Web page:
What is the REAL cost of doing business in the U.S.?

Answer: It’s pretty cheap when you are passing the “cost of doing business” on to the consumer* of your goods and services!

(*or perhaps an employee or “independent contract employee)

Here I am reading my “hard copy” newspaper, the Chicago Tribune®; actually, I get many of my blog posting ideas from reading the newspaper. Anyway, an article in the Friday, July 01, 2016, Business Section of the Trib is entitled “Grubhub delivery drivers sue over contractor status.” Several terms are used in the news article: gig economy, sharing economy and on-demand economy. Reading this article made me think of the Uber® lawsut, here’s a link to those details: Uber lawsuit.

I have written previously about “Killer Apps”, the software** used on smartphones in order to call, locate, hire, order, purchase, contact, WOW…I’m running out of active verbs!

**Google definition: What is mobile programming?

Mobile application development is a term used to denote the act or process by which application software is developed for handheld devices, such as personal digital assistants, enterprise digital assistants or mobile phones.

Anyway, it all boils down to JOBS! Another posting that I have written, Peripheral Stuff also addresses the “work world” in which we are now living. Working “temporary” in past decades was considered “temporary” most of the time. It evolved into “permanent” temporary work for many during the 1980s. Another concept, “the independent consultant” also evolved during the 1980s, and 1990s. After the dot-com crash in 2001 and that happened just before the “9-11” tragedy in September of 2001, thousands of people were working as “independent consultants.”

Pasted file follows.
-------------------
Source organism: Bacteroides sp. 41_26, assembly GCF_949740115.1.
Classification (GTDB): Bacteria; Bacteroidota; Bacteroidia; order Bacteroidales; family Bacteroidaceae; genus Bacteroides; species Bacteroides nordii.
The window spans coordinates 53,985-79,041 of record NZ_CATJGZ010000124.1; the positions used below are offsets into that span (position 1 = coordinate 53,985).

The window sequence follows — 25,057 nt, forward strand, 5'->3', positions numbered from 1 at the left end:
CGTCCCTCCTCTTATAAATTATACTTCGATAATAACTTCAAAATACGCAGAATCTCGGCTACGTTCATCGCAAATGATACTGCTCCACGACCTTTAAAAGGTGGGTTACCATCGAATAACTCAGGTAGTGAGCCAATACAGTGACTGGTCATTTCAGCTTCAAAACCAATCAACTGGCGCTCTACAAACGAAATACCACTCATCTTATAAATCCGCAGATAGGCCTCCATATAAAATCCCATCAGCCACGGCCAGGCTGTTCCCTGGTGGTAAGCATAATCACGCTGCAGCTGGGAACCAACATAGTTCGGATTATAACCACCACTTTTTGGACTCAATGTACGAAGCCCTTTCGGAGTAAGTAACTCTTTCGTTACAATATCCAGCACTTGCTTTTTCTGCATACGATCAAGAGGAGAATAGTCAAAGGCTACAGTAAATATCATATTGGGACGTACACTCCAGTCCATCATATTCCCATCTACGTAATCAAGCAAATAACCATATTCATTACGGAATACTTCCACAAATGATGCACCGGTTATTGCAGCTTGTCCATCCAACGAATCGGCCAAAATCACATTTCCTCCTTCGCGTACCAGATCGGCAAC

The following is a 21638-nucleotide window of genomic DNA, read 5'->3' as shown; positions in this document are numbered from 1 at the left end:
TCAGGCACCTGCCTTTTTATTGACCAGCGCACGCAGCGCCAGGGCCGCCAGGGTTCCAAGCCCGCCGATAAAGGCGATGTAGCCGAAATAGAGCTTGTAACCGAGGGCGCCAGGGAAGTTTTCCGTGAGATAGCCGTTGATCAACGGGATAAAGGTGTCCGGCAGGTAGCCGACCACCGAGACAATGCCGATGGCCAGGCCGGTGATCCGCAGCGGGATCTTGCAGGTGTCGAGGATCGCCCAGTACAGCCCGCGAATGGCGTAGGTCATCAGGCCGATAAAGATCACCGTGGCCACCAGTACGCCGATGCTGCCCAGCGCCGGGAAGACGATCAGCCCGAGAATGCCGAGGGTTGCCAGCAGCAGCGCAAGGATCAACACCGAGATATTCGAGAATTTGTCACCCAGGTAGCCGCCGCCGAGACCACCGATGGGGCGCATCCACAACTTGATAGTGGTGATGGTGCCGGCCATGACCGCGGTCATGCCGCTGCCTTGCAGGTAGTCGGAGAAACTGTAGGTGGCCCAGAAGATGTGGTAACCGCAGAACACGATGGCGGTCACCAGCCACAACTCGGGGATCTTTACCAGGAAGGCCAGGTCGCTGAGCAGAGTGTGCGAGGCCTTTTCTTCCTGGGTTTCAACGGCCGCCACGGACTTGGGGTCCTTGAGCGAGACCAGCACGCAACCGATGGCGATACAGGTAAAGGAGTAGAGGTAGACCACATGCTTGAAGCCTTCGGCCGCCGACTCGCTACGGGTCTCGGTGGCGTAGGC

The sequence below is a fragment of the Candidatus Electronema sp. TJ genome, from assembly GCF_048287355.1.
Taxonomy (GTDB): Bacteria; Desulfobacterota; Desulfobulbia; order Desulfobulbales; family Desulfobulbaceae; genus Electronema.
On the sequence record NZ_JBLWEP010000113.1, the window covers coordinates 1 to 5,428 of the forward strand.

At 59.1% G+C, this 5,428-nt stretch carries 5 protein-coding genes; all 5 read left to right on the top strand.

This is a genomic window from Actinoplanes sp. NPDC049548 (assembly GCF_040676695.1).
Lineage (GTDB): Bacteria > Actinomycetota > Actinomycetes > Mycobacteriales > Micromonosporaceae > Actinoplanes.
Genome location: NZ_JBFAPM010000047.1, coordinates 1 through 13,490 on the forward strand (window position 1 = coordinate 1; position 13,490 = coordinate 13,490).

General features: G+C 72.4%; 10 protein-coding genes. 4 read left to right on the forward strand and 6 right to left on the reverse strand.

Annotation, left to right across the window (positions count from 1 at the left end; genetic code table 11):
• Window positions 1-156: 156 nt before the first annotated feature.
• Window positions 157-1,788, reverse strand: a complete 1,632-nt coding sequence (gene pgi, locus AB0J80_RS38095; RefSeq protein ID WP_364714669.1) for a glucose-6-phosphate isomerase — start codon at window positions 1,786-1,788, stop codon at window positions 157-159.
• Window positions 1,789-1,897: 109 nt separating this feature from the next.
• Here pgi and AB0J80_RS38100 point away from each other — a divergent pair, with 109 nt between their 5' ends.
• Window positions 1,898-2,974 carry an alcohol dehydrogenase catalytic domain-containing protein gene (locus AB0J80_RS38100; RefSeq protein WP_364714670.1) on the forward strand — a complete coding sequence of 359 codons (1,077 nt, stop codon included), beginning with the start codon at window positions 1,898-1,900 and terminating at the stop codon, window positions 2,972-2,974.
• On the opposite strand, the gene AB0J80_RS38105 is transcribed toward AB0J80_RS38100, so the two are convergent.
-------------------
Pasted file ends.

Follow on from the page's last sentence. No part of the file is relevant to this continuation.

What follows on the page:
Every time a company wants me to accept a digital copy of a statement or invoice, it “grates me”. This is a “cost of doing business.” They “save” money by not having to generate, print, and mail a “hard copy” to me. So, OK, they email it to me. Guess what! I have to “print out” the statement or invoice. Company ABC just passed on their “cost of doing business” to me. I believe in having a “hard copy” for record purposes. Speaking of “temporary”, what’s temporary is literally everything that’s stored digitally! Lose electricity, have a magnet pass over stored data, break a CD (that happened to me) and, gee, your data is gone. That’s what “back-ups” are all about. So, mine are “hard copies.” (Here’s my “take” on digital currency, Bitcoin and the Perception of Value.)

Getting back to the theme of my post, “independent contractors” are rebelling. Business models are reliant on the use of “cheap labor,” low cost of labor, low operating margins and high profits. Guess I’m ranting about “capitalism” in general but the United States has been built on capitalism. So I’m not against “capitalism”, after all it “gave” me several jobs.  In another blog post, The Idea of a Resume is so passé, I have commented about the mechanics and “orchestrations” involved in successfully getting a job circa 2016.

As usual, I’m just pointing out the “yin” and the “yang” of issues. When is a job “a job” and not just a “side-job”? The IRS has a measurement for determining whether income reported, was generated from a ‘hobby” or from “taxable work.” This is for “expense” reporting purposes. In other words, can you deduct the gasoline, car repairs, office supplies, etc., from your income, and thus not pay income tax on the income generated by your work-related activity. Is the expense a legitimate deduction? A company expenses such items as a “cost of doing business.”

I have written a 6-part series on jobs, here’s a link to them: Signs of the Times #3: Thoughts on jobs and jobs training. By the way, I wish you luck and good fortune in your “PERMANENT” job hunts.

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